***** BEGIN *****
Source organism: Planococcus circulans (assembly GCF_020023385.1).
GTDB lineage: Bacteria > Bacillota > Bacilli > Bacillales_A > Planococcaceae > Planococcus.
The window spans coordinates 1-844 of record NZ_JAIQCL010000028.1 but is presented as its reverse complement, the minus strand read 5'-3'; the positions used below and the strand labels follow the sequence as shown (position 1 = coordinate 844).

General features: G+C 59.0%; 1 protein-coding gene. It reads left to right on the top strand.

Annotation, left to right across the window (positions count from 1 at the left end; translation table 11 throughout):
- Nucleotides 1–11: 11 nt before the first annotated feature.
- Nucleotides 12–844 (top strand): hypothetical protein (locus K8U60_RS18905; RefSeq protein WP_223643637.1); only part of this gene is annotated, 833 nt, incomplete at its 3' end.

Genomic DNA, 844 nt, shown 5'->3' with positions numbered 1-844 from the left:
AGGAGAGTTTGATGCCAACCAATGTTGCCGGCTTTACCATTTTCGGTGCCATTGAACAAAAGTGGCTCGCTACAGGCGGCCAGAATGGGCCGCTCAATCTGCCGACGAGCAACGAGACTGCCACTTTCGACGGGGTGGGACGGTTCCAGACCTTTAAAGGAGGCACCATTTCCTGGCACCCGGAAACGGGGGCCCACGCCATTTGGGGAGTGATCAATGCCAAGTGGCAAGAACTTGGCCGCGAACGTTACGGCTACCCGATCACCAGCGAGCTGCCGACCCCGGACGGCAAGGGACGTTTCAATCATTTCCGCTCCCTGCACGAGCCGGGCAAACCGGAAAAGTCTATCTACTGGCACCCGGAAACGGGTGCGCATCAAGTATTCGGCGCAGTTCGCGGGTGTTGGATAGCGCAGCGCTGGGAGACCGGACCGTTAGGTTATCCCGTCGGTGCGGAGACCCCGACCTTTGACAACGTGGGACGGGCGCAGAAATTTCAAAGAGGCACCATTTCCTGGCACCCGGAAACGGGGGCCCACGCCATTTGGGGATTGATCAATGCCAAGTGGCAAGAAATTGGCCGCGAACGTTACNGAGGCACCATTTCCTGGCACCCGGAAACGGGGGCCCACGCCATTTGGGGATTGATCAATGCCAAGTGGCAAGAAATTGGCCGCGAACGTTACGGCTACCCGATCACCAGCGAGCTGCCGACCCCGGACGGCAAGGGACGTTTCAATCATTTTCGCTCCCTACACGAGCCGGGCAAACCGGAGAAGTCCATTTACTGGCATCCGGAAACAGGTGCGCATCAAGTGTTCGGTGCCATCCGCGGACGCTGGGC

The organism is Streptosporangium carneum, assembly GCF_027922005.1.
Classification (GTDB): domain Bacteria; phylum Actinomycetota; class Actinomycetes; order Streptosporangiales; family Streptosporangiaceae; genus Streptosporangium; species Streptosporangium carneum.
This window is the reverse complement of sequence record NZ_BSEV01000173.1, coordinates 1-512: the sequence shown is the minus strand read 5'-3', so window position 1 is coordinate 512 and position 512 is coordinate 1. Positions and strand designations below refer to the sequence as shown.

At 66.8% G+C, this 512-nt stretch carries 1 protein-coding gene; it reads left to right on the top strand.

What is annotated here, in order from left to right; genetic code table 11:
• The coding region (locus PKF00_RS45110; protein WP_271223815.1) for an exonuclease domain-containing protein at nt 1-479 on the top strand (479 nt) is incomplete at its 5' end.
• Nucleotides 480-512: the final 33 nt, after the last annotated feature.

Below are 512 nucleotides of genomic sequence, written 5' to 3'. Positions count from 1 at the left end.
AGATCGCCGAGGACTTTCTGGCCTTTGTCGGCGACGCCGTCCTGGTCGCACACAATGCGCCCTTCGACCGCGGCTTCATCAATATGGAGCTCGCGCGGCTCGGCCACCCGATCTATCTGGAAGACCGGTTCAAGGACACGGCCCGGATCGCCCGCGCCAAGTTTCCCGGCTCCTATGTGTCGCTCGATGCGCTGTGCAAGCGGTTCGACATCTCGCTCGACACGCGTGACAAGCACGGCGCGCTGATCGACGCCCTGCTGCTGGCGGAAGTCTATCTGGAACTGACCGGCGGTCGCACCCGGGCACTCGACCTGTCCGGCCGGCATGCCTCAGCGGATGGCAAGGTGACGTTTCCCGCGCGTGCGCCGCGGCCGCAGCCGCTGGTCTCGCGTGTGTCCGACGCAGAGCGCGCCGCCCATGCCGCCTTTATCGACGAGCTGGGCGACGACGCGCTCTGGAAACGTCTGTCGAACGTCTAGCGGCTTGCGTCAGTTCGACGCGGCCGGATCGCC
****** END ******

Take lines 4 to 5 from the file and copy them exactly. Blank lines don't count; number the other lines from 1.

General features: G+C 59.0%; 1 protein-coding gene. It reads left to right on the top strand.

Annotation, left to right across the window (positions count from 1 at the left end; translation table 11 throughout):